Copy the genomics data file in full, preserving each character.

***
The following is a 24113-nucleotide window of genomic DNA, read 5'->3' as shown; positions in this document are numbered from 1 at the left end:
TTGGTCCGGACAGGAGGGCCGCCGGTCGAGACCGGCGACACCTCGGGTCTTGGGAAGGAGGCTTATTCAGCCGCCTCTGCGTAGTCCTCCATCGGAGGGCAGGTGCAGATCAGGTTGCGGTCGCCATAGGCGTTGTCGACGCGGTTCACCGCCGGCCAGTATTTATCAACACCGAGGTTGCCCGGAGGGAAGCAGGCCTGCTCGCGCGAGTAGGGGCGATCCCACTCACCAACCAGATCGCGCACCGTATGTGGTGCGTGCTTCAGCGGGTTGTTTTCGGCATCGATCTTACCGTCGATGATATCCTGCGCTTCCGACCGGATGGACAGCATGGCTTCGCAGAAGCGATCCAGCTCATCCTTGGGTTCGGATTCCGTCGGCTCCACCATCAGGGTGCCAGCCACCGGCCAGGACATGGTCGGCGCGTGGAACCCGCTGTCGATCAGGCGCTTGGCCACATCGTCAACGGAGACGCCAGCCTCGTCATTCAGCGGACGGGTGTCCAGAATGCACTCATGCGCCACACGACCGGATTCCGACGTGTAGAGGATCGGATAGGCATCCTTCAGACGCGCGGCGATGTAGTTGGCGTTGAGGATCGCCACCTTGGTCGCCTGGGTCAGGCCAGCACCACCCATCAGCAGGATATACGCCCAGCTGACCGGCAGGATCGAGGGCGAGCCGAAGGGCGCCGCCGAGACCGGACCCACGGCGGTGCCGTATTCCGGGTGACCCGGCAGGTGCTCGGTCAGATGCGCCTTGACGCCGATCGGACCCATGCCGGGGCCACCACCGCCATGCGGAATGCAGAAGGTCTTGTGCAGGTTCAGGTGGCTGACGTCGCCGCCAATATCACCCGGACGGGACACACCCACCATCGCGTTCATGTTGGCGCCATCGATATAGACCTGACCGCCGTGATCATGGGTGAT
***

The following is a 24113-nucleotide window of genomic DNA, read 5'->3' as shown; positions in this document are numbered from 1 at the left end:
TTGGTCCGGACAGGAGGGCCGCCGGTCGAGACCGGCGACACCTCGGGTCTTGGGAAGGAGGCTTATTCAGCCGCCTCTGCGTAGTCCTCCATCGGAGGGCAGGTGCAGATCAGGTTGCGGTCGCCATAGGCGTTGTCGACGCGGTTCACCGCCGGCCAGTATTTATCAACACCGAGGTTGCCCGGAGGGAAGCAGGCCTGCTCGCGCGAGTAGGGGCGATCCCACTCACCAACCAGATCGCGCACCGTATGTGGTGCGTGCTTCAGCGGGTTGTTTTCGGCATCGATCTTACCGTCGATGATATCCTGCGCTTCCGACCGGATGGACAGCATGGCTTCGCAGAAGCGATCCAGCTCATCCTTGGGTTCGGATTCCGTCGGCTCCACCATCAGGGTGCCAGCCACCGGCCAGGACATGGTCGGCGCGTGGAACCCGCTGTCGATCAGGCGCTTGGCCACATCGTCAACGGAGACGCCAGCCTCGTCATTCAGCGGACGGGTGTCCAGAATGCACTCATGCGCCACACGACCGGATTCCGACGTGTAGAGGATCGGATAGGCATCCTTCAGACGCGCGGCGATGTAGTTGGCGTTGAGGATCGCCACCTTGGTCGCCTGGGTCAGGCCAGCACCACCCATCAGCAGGATATACGCCCAGCTGACCGGCAGGATCGAGGGCGAGCCGAAGGGCGCCGCCGAGACCGGACCCACGGCGGTGCCGTATTCCGGGTGACCCGGCAGGTGCTCGGTCAGATGCGCCTTGACGCCGATCGGACCCATGCCGGGGCCACCACCGCCATGCGGAATGCAGAAGGTCTTGTGCAGGTTCAGGTGGCTGACGTCGCCGCCAATATCACCCGGACGGGACACACCCACCATCGCGTTCATGTTGGCGCCATCGATATAGACCTGACCGCCGTGATCATGGGTGAT